• avatar
    Casual Observer

    I’ll agree with the “experts” that drilling in our prohibited areas will only decrease the price of oil slightly, but I don’t understand why that is the argument against drilling.

    Look at the flip-side: what is going to happen to the price of oil if we don’t drill for more? The price of oil has risen three-fold in the last 10 years, and now someone comes along with a way to actually lower the price, albeit only 2%, over the next 10 years – and you say “no thanks”?

  • avatar
    TwoTwenty

    “For all you Nostradamuses who’ve yapped about how “The era off cheap oil is over”, are you still so sure?”

    How do we know it won’t go back up again?

    I don’t understand why in the whole discussion of whether or not to drill there is hardly anything mentioned about conservation? What’s the harm in more efficient vehicles running on cheaper gasoline?

  • avatar
    Edward Niedermeyer

    There’s no doubt that this is a tough call, and all the dollars-and-cents analysis in the world will get you nowhere if another Exxon Valdez-type incident occurs. The major hole in the Hahn-Passel argument though, is that the $2t (or whatever) that the oil is “worth” is going to be divided a lot of different ways. Arguing that some portion of those unhatched chickens could be used to “offset” ecological impacts seems like a cynical play on liberals love of government programs and ecological offsets in general.

    In the past I’ve typically argued that drilling at ANWR is inevitable, and that we might as well get it over with. But Chuck Goolsbee’s point is an interesting wrinkle, and it gives me pause. Patience is, however, not the most American of virtues.

  • avatar
    psarhjinian

    What’s the harm in more efficient vehicles running on cheaper gasoline?

    Are you an Exxon shareholder or executive? Not making millions of dollars might constitute “harm” from their perspective.

  • avatar
    Orian

    And as I’ve said before, drilling off the coast will yield even worse price swings than we have now at the pump when a hurricane comes blowing through.

    And the oil companies won’t be building those pumps for free – we’ll pay for that at the pump too.

  • avatar
    carguy

    Drill or not drill – it won’t make any difference. An energy revolution is coming and “drill baby drill” is like shouting for more carbon paper and electric typewriters at the dawn of the computer revolution. The slogan should be “Adapt or die”.

  • avatar

    I don’t understand why in the whole discussion of whether or not to drill there is hardly anything mentioned about conservation? What’s the harm in more efficient vehicles running on cheaper gasoline?

    Americans generally don’t care about their country or their grandchildren or conservation in general. I’ve heard more than a few people in this country tell me that they don’t care what happens to anybody but themselves, and once they die, they have no reason to care. They believe America’s headed to becoming a third world nation anyway, so why should they try harder? It won’t get them anything.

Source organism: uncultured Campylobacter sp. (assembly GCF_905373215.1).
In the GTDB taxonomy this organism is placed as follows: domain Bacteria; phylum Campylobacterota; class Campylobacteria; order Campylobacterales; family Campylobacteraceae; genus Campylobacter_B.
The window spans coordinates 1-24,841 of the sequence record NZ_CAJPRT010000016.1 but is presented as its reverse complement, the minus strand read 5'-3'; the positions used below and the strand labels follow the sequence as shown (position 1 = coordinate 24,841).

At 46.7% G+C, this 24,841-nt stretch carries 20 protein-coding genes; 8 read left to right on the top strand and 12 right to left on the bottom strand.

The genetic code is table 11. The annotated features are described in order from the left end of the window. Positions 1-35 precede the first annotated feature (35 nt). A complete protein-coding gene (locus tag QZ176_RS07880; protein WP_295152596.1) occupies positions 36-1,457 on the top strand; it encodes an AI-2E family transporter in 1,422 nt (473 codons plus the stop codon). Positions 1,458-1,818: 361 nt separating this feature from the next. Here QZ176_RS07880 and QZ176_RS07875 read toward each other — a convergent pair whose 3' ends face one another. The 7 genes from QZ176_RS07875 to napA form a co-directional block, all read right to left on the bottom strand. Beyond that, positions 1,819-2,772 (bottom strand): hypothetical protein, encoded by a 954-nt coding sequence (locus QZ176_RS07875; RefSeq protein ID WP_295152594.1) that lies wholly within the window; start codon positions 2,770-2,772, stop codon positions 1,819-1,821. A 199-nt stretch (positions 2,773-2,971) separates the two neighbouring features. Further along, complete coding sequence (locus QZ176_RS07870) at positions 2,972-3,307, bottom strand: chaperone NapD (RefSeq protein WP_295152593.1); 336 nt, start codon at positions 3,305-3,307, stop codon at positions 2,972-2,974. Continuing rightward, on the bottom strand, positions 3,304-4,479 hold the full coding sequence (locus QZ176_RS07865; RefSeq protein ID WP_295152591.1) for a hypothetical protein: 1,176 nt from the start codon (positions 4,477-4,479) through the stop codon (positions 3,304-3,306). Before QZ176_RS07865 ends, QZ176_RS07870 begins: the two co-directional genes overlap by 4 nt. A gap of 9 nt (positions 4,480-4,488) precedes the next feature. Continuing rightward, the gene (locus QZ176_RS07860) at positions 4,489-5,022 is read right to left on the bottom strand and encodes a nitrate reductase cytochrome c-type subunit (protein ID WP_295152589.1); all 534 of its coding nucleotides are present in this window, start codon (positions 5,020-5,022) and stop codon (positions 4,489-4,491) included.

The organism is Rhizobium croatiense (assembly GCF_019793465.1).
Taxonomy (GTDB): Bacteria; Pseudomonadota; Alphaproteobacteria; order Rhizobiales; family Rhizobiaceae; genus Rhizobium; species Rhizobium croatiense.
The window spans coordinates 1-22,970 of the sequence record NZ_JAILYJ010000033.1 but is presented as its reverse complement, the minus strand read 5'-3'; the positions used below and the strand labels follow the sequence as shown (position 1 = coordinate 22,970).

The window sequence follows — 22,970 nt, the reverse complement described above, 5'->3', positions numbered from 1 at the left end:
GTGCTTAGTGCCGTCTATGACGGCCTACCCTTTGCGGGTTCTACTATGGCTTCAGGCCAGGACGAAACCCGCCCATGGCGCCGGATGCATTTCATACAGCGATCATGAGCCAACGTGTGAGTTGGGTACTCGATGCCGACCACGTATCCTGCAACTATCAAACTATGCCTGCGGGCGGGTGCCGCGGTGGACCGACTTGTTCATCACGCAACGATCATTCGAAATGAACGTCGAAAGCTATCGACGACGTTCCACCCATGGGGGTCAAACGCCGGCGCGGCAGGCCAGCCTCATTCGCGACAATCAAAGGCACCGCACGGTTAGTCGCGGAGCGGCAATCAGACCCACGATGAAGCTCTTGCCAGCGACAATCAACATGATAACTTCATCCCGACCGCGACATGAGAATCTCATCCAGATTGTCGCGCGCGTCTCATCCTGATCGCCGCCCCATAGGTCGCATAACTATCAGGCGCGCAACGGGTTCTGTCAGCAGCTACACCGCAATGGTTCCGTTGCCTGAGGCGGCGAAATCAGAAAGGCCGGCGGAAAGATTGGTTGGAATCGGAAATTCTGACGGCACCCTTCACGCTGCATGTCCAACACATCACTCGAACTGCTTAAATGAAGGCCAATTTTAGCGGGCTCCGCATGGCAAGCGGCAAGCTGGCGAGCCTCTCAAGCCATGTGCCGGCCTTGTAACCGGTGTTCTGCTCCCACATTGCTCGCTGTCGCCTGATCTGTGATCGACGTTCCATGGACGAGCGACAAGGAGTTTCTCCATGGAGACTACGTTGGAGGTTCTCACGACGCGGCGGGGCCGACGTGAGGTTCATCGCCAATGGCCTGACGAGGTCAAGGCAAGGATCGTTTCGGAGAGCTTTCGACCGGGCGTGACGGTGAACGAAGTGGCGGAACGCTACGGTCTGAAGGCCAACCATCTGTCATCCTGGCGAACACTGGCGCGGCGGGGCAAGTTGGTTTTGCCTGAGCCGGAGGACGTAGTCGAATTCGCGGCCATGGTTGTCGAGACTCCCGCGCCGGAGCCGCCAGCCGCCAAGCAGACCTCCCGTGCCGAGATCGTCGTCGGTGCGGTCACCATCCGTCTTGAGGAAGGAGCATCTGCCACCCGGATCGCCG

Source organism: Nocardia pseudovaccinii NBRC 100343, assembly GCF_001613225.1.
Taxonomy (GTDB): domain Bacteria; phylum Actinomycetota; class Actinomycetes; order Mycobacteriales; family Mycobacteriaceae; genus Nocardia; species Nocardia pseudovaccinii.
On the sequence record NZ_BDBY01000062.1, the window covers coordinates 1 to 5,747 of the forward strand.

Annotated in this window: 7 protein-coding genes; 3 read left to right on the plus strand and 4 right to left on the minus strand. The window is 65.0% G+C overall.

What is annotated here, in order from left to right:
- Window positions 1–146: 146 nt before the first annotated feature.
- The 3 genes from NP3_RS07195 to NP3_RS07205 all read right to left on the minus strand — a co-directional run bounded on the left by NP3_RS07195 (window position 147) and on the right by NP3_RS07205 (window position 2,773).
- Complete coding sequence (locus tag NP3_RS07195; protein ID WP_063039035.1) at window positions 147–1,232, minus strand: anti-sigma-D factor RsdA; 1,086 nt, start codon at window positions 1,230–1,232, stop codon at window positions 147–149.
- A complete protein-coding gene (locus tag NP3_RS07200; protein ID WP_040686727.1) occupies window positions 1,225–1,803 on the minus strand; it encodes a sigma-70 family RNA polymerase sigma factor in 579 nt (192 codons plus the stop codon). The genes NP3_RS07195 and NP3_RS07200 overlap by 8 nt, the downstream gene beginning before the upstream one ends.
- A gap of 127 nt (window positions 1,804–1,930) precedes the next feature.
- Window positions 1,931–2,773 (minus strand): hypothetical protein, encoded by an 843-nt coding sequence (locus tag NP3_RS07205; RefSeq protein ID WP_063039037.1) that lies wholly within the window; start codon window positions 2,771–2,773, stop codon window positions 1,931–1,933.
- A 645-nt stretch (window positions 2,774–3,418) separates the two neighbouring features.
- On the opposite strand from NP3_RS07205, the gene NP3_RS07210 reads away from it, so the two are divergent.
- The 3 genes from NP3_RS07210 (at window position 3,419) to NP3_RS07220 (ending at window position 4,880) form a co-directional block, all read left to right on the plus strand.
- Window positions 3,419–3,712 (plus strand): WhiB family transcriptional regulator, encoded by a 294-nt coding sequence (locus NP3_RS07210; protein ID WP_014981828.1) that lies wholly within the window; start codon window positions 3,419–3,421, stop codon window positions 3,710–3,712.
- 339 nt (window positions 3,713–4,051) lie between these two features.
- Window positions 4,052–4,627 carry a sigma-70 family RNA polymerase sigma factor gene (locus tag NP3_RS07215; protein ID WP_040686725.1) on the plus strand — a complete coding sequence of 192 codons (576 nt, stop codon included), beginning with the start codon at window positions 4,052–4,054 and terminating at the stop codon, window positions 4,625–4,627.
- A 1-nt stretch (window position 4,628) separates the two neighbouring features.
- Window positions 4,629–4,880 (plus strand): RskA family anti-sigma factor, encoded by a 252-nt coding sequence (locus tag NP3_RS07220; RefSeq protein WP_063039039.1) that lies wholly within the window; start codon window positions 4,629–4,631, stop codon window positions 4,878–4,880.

As for more efficient vehicles: I would like some more. But I have a sneaking suspicion that whatever oil we drill will just be used so people can buy Tundras and Silverados as commuter vehicles. Gotta have that three foot ground clearance and six foot ceiling height, am I right?

    Drill or not drill – it won’t make any difference. An energy revolution is coming and “drill baby drill” is like shouting for more carbon paper and electric typewriters at the dawn of the computer revolution. The slogan should be “Adapt or die”.

    I sure hope so. We need more solar, nuclear, and wind power desperately. Diversification of energy sources is the only way we can protect ourselves from oil shortages and other energy crises.

  • avatar
    faster_than_rabbit

    Chuck, if we’re at the point where the ANWR or offshore oil is suddenly the last of the stuff on Earth, it is entirely possible that the rest of the world has already converted to renewable energy. You would have to pick a point at which to start selling before that happened — do it too late, and you may not even be profitable.

    My only question about Drill Baby Drill at this point is: if we require oil drilled offshore to be processed and consumed only in the USA, would the GOPs still allow the legislation to move forward?

  • avatar
    shaker

    I’m with Chuck — keep the stuff we have for the future, as our grandchildren will need lots of carbon fiber and plastic for their solar-powered flying cars (ooooh I’m jealous!).

    Innovate, Baby, Innovate!

  • avatar

    Chuck is 100% spot-on. I have thought that for a long time – so many people are focused on short-term, “GIMME NOW!” solutions that our kids are going to be screwed if we continue to give in to our most selfish impulses. Hold the Oil and sell it to the Middle East when THEY run out. Domestic drilling is so short-sighted and not thought though. This drill baby drill garbage is, to my ears, like a ringing endorsement for premature ejaculation.

    This silliness, which at best will impact the market by less than 2%, simply distracts from what should be our real goal – protecting future generations by innovating NOW, but starting to look 10, 50, 100 years in the future instead of always to next week. We can grab and grasp at the closest solution like fools in the dark or we can generate some bright ideas and see our way out of this mess.